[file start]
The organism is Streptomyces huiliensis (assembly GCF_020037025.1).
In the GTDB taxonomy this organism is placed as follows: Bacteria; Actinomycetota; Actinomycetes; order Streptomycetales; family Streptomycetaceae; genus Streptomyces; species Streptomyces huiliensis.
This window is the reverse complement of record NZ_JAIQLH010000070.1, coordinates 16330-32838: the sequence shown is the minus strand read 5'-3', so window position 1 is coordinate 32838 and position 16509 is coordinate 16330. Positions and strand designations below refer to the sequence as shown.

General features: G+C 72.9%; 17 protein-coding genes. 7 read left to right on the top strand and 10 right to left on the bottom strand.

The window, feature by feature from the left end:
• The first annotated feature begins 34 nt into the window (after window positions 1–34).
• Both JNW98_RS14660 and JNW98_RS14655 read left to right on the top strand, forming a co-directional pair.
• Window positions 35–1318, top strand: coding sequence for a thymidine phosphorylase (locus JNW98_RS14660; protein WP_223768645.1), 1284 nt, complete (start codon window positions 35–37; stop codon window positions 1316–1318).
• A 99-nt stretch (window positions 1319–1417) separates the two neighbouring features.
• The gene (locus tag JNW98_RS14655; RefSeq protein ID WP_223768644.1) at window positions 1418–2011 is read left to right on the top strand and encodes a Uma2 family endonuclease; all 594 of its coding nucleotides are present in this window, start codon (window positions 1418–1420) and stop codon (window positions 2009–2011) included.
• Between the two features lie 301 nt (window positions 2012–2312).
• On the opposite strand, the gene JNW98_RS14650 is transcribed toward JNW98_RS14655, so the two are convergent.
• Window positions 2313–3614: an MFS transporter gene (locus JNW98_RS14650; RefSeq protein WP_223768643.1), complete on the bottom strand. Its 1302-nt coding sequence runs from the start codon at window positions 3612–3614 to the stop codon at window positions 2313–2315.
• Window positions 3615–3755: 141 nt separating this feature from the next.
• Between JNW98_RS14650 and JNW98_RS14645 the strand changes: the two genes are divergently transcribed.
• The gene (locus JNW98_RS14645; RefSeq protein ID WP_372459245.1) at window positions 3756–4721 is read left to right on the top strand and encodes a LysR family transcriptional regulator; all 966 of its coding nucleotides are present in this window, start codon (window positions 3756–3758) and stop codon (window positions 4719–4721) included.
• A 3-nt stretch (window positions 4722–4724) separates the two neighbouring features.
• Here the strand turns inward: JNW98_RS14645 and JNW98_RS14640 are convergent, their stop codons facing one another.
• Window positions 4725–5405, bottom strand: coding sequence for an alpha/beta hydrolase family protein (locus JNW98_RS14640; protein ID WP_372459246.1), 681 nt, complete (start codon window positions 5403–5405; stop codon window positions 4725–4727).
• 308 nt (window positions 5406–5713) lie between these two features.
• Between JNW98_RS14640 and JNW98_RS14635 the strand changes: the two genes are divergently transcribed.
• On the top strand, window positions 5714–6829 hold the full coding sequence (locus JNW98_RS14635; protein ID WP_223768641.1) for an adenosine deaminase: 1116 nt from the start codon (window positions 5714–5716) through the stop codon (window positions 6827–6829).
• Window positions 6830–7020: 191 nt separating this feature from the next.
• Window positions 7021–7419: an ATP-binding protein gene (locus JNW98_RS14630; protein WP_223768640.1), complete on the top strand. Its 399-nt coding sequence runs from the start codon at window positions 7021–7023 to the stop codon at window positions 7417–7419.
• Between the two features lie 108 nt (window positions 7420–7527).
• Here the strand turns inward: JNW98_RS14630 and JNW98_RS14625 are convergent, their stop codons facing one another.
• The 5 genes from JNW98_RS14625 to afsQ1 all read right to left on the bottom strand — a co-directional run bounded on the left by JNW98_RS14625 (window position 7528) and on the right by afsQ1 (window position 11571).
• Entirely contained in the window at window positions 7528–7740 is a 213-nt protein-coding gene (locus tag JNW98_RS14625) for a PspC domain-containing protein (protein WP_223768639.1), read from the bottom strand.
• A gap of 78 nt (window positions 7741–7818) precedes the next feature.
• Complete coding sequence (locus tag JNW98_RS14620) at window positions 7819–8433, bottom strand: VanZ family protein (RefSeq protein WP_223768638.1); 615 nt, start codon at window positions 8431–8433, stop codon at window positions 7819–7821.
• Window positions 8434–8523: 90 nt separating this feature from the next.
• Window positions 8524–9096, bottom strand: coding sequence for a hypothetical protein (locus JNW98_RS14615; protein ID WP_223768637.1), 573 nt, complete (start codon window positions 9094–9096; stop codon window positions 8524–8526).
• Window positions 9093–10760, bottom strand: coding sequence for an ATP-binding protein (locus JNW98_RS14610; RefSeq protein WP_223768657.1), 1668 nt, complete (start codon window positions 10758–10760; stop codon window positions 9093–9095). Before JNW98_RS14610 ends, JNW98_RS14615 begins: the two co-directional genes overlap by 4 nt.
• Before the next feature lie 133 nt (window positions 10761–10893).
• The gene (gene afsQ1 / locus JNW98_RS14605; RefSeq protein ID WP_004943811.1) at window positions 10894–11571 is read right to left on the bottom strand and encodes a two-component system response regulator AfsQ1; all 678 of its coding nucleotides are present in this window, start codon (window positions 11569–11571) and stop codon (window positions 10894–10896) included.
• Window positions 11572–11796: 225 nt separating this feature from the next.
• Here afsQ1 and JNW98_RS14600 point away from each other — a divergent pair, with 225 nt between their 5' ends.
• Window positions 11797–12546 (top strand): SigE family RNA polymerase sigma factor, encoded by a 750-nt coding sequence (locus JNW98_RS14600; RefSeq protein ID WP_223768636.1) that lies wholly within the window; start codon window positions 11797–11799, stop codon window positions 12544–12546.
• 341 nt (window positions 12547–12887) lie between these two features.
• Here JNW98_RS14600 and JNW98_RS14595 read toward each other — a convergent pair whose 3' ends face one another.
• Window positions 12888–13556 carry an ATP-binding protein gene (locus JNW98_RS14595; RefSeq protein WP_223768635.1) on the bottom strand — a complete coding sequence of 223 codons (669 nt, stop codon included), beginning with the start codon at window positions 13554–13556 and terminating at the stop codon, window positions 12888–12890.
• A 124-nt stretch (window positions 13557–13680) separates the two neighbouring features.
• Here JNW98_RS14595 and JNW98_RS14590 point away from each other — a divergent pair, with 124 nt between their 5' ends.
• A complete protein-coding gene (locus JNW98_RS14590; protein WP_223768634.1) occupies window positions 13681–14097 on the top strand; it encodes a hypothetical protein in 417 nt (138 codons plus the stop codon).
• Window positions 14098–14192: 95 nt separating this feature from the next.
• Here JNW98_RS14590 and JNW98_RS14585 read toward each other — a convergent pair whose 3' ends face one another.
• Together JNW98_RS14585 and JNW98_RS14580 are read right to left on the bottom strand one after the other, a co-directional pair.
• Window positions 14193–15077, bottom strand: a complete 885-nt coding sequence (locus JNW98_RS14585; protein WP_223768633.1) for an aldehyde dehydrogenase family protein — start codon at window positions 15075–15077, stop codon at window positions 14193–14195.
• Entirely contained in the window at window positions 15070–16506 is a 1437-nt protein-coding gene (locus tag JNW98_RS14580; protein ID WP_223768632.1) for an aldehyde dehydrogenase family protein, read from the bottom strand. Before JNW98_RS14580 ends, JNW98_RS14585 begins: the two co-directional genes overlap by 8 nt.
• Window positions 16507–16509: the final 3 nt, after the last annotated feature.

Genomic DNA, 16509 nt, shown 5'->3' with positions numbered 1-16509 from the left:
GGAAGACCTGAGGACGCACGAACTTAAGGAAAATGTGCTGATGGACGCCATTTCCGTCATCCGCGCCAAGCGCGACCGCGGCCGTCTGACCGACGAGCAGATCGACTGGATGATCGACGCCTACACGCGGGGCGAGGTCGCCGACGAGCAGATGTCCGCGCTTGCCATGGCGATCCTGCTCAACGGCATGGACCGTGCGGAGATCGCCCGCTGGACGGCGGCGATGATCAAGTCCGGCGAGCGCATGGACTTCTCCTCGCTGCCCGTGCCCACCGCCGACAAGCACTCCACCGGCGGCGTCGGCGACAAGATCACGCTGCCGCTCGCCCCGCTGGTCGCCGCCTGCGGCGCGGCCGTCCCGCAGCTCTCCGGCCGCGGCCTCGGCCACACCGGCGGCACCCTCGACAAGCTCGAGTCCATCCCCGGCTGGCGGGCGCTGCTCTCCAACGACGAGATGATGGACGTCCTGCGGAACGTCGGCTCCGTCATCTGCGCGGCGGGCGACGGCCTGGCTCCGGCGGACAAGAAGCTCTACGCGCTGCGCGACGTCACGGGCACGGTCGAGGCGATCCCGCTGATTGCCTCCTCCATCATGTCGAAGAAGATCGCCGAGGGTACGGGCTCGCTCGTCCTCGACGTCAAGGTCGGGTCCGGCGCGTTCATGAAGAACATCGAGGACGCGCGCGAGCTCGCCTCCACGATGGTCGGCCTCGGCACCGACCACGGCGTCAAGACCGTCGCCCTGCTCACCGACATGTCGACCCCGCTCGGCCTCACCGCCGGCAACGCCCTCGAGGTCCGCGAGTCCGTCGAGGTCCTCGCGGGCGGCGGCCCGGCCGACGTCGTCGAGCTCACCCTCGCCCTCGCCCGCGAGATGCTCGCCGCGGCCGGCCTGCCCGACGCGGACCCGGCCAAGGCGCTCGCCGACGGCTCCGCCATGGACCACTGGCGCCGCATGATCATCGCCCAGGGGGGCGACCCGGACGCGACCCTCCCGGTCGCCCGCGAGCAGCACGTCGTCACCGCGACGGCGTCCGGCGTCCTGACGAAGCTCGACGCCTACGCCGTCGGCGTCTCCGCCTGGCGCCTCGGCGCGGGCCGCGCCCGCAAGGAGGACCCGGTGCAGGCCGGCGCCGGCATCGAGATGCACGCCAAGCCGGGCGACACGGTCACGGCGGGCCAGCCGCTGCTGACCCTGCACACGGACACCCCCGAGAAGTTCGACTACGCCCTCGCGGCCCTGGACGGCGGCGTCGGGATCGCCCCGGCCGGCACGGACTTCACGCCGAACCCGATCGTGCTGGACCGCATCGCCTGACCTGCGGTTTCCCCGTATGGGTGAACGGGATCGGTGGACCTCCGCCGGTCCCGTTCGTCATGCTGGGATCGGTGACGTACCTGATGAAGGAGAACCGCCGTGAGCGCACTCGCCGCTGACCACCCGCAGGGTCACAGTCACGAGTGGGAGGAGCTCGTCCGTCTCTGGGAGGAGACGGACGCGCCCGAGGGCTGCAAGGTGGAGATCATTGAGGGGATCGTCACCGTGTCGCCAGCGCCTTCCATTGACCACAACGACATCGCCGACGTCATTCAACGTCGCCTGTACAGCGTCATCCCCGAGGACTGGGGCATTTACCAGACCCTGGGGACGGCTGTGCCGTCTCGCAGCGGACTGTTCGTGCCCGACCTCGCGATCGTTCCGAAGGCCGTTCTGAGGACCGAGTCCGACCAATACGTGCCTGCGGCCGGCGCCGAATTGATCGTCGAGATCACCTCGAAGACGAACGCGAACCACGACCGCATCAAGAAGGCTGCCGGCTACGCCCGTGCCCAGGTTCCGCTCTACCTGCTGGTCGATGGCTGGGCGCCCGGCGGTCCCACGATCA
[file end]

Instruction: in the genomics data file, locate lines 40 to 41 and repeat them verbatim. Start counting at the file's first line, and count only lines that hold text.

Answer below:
• Here JNW98_RS14600 and JNW98_RS14595 read toward each other — a convergent pair whose 3' ends face one another.
• Window positions 12888–13556 carry an ATP-binding protein gene (locus JNW98_RS14595; RefSeq protein WP_223768635.1) on the bottom strand — a complete coding sequence of 223 codons (669 nt, stop codon included), beginning with the start codon at window positions 13554–13556 and terminating at the stop codon, window positions 12888–12890.